RENO " It's billed as "the world's fastest motor sport."
Critics have another label, calling the Reno National Championship Air Races "the world's most dangerous motor sport" after three pilots were killed during competition last year and another racer was killed during a practice flight Saturday.
The crashes have prompted the Federal Aviation Administration to place greater scrutiny on the races, and local school officials for a time reconsidered whether to continue student field trips to the event.
Mike Houghton, president of the races, insists that organizers go out of their way to make the event as safe as possible in an inherently dangerous sport.
"Safety, safety, safety is the one thing people get tired of hearing me talk about," Houghton said. "But in every competition there is risk, and ours is the same. If you did away with the risk, you'd have checkers and pingpong."
About 150 of the nation's top racing pilots will compete Sept. 10-14 for $1 million in prize money at Reno-Stead Airport just north of Reno.
Mark Daniels, a former Army helicopter mechanic and air traffic controller from the central Nevada community of Dyer, contends organizers have made the races more dangerous than any other motor sport.
"They put on a good show of safety, but that's all it is," said the 52-year-old aviation buff. "Absolutely, the event's future is threatened by the safety issue. People don't want to come out and see other people die."
The competition is like a car race in the sky, with planes flying wingtip-to-wingtip as low as 50 feet off the sagebrush at speeds sometimes surpassing 500 mph. Pilots follow an oval path around pylons, with distances and speeds depending on the class of aircraft.
Reno has the world's only multi-class air races, with six classes of aircraft competing, said Don Berliner of Alexandria, Va., president of the Society of Air Racing Historians and author of several books on the sport.
At one time, air races were staged all over the U.S., but only the Reno races remains, Berliner said. He said two air races are still staged in France, but they feature only a single class of aircraft, called Formula One.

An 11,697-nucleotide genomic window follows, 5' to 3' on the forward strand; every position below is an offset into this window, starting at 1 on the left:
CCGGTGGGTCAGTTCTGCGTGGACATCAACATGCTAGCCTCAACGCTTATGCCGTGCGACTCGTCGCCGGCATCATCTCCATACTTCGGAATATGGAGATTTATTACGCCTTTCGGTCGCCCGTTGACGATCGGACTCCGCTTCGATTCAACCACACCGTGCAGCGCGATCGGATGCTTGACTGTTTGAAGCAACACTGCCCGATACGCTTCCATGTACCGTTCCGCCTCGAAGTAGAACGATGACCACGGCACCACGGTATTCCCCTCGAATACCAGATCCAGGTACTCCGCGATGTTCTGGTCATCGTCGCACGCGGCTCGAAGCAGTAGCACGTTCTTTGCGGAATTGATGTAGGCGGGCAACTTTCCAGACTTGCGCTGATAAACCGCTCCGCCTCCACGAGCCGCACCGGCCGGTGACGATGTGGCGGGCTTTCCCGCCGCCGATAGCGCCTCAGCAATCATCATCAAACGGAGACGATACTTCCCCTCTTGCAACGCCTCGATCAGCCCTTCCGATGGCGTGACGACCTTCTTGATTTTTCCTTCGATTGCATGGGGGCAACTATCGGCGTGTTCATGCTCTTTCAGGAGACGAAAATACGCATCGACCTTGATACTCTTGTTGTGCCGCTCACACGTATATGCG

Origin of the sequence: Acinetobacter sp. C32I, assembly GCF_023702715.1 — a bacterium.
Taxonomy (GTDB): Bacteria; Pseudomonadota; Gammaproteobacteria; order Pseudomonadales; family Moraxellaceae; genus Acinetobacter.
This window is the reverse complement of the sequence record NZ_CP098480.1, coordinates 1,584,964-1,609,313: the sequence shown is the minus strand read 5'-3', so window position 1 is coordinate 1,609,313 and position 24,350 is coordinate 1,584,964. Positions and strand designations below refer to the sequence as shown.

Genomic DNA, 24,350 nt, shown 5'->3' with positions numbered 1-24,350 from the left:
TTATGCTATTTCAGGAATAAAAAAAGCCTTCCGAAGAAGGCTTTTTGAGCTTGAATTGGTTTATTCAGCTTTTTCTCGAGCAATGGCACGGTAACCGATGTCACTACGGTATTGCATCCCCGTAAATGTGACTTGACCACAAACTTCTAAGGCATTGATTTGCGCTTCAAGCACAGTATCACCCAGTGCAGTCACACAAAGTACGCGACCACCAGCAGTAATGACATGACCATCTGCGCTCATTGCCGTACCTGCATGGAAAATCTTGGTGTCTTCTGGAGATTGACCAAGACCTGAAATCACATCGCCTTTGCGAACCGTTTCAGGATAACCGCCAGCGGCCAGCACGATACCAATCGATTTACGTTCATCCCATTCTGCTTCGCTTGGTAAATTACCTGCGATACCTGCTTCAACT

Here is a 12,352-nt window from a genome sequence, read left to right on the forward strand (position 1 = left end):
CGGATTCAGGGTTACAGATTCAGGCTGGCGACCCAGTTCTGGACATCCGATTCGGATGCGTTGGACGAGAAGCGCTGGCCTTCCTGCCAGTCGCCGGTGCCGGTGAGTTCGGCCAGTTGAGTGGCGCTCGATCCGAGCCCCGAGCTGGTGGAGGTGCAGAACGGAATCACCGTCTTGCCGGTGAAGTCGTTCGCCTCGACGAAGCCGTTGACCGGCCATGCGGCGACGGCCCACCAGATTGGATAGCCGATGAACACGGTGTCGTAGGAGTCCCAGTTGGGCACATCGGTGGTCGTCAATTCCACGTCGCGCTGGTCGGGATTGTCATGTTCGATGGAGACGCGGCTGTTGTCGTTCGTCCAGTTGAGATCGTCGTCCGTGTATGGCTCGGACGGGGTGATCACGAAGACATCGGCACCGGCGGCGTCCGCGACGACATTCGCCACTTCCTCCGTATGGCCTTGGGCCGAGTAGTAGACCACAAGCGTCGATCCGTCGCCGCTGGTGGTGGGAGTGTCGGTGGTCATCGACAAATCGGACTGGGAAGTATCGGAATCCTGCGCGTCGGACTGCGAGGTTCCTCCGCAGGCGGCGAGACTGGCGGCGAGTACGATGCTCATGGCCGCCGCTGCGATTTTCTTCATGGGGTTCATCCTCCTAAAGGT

"Reno is the center of the air racing world," Berliner said.
There have been 19 fatalities since the Reno event began in 1964, including the three last year in the deadliest single week.
On the ground, Daytona International Speedway has had 27 race-related deaths since it opened in 1959, and the Indianapolis Motor Speedway has had 67 deaths, dating to the pre-500 races of 1909-10. But officials point out that both speedways hold more races each year than Reno's single event.
Berliner said he was unaware of any overall statistics on air racing fatalities since the sport began at Reims, France in 1909.
"Sure, it's a dangerous sport " it always has been," Berliner said. "Air racing crashes aren't that common so they get attention. We just have the law of averages catch up with us."
FAA spokesman Ian Gregor said his agency is stepping up its presence at Reno in an effort to promote safety.
He said an FAA inspector provided briefings at organizers' "Rookie School," which is held each June. Rookies must pass certain criteria before they are allowed to compete.
"The briefings stressed the need to comply with federal regulations and remain focused and concentrate during the event," Gregor wrote by e-mail.
In addition, inspectors will give pilots safety briefings at the beginning of the races, pay closer attention to pilots' records and place more scrutiny on aircraft modifications, he said.
The FAA thinks organizers are complying with rules and regulations, and taking sufficient safety measures, Gregor said.
"Organizers have been very pro-active and have taken every foreseeable measure to make sure safety is the number one goal," he wrote.
Ray Sherwood of Placerville, Calif., a Formula One racer at Reno from 1986 to 2005, suggests the pilots should be more closely examined.
"I can tell you, in my opinion, there's a time when guys get involved in air racing and they shouldn't get involved in air racing. It's not for every pilot," Sherwood said.
Organizers have "re-emphasized" to pilots the importance of both "situational awareness" and "wake turbulence," Houghton said.
The latter involves training on how to avoid air stirred up by other aircraft, while the former involves training on how to keep fellow racers in sight and stay within theirs.
Daniels questioned the FAA's past oversight of the event, and urged organizers to put underground many telephone poles around the airport.
The recent Reno crashes prompted local school officials to meet with organizers and re-examine whether to continue student field trips to the air races, said Steve Mulvenon, spokesman for the Washoe County School District.
"Part of it was the potential psychological impact a crash would have on students," Mulvenon said.
However, school officials eventually decided to continue the field trips because they allow students to learn about aviation, Mulvenon said.